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Moses, Jesus, Paul, Mohammed--all historical figures

Reader comment on item: A Democratic Islam?
in response to reader comment: Are Democracy and Secularism really inseparable?

Submitted by Claire (United States), May 9, 2008 at 19:52

I think secularism is important because otherwise we end up valuing one ancient cultural engineer or teacher over another as the end game, and none of them are.

I think all of these individuals were insightful geniuses of their time, but their time is now past, and while some of their wisdom holds its value, we have insights they didn't. Mohammed didn't know, for example, that if girls have sex or babies early it can damage their internal organs, cause them to suffer lifelong problems like urinary or bowel incontinence, for example. He also didn't understand that females have the same hopes and dreams as males and wish to be free.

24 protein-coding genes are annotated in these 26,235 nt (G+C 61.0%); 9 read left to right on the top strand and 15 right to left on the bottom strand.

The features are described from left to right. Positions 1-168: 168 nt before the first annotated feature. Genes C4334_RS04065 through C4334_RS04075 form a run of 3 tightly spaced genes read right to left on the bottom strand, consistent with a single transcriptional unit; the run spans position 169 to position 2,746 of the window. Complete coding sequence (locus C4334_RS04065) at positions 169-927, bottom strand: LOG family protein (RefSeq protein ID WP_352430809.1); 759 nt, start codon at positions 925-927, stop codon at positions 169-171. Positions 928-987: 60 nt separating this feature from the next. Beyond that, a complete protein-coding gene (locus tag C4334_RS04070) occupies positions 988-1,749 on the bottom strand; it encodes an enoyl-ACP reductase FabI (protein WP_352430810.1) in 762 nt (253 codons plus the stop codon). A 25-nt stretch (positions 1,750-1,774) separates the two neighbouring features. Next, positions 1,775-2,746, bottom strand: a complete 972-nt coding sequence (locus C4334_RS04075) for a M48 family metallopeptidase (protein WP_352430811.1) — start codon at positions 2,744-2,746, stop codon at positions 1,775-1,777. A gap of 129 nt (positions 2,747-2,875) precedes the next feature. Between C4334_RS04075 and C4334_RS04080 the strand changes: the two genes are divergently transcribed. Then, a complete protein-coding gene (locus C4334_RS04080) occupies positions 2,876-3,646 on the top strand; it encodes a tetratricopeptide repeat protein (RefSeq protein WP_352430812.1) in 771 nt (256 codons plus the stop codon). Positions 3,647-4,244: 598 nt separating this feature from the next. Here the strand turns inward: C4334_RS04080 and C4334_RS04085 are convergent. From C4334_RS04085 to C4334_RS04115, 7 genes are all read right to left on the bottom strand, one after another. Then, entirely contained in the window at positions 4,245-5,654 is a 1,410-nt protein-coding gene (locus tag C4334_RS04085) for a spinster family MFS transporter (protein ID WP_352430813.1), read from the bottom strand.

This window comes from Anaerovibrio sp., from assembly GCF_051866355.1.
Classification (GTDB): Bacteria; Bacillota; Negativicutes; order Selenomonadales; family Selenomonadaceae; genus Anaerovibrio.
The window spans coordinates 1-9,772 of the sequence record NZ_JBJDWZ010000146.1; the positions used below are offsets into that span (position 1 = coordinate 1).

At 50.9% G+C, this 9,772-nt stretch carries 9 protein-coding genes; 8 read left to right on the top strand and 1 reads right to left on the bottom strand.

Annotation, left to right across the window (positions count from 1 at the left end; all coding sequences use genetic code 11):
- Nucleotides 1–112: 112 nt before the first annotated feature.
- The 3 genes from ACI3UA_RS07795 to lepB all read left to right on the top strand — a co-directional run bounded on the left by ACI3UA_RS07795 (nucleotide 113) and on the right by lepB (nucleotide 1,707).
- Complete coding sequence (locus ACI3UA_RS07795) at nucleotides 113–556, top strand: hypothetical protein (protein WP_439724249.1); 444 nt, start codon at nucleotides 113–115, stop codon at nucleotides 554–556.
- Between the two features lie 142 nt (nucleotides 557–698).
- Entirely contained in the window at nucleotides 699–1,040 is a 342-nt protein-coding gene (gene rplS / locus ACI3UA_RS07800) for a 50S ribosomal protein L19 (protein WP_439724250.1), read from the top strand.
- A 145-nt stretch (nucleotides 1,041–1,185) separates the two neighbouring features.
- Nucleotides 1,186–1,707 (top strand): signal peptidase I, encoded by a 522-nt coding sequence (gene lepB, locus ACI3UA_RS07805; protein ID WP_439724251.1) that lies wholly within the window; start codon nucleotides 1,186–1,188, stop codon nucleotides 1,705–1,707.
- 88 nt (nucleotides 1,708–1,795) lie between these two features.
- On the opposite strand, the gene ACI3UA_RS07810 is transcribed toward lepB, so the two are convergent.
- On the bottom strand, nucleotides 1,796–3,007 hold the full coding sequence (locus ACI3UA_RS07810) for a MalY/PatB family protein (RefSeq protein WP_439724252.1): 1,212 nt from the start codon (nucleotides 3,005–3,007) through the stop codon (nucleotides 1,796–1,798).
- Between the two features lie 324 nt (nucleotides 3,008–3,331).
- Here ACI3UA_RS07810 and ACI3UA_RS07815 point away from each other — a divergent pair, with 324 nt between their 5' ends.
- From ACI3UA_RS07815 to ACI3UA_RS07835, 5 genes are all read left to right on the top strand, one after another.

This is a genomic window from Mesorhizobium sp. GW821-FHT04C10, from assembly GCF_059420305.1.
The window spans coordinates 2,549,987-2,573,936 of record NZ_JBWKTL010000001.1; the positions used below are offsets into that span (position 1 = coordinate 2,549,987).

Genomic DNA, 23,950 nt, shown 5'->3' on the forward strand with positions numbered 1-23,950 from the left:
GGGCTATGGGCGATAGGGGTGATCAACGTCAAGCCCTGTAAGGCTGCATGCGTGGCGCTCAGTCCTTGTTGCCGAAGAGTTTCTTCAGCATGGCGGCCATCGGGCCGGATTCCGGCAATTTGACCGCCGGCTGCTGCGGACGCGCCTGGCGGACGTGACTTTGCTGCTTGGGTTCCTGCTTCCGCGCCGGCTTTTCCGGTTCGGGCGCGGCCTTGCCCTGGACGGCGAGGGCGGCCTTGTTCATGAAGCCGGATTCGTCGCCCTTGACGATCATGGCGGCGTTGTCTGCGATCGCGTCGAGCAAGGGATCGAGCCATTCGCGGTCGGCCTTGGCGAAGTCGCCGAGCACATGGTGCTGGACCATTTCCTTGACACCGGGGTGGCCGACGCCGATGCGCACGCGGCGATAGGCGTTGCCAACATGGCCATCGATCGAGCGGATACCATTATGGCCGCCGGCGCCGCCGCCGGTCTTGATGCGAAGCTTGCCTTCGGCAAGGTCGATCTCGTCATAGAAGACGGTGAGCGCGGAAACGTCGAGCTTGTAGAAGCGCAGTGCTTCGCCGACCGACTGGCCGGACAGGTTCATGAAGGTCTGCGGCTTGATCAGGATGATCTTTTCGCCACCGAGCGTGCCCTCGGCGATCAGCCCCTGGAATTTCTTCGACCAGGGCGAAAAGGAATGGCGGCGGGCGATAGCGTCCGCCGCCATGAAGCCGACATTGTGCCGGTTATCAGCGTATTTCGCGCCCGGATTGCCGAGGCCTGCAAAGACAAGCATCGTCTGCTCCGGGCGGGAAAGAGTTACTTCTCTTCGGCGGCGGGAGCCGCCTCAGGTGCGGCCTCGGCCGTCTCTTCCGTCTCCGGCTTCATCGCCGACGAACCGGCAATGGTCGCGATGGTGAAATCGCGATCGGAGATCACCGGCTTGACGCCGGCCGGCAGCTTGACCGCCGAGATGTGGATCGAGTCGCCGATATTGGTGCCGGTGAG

Many Chinese and Middle Eastern women who have fled to the U.S. are women who were in abusive or polygamous marriages where the law didn't protect them from their husbands and fathers, and who sense they were slaves. Many walked on foot to the border in horrible weather conditions with inadequate food and water, some with babies and small children, as they made their way out of their countries.

It's not limited to those who have escaped to the U.S. I've seen shows on the BBC, Bloomberg, and Al Jazeera where knowledgeable women try to focus public attention in their own countries on the horrific outcomes of practices like female genital mutilation or forcing women to get male permission for acts of everyday life, like seeking medical care, shopping, having a meal at a restaurant, traveling, staying in a hotel, etc.

So continuing to focus on the literal ancient writings can have dire effects on modern people that those who cherish such teachings don't understand.

I think it would be a mistake for any country to embrace the law of any of these ancient cultural engineers or teachers. What they taught needs to be reexamined based on what we know today that these people did not have access to. Deifying them or setting them apart as somehow so unique that the world should revolve around their thinking is wrong. They were men in a given situation at a given point in time, and that time is not now.


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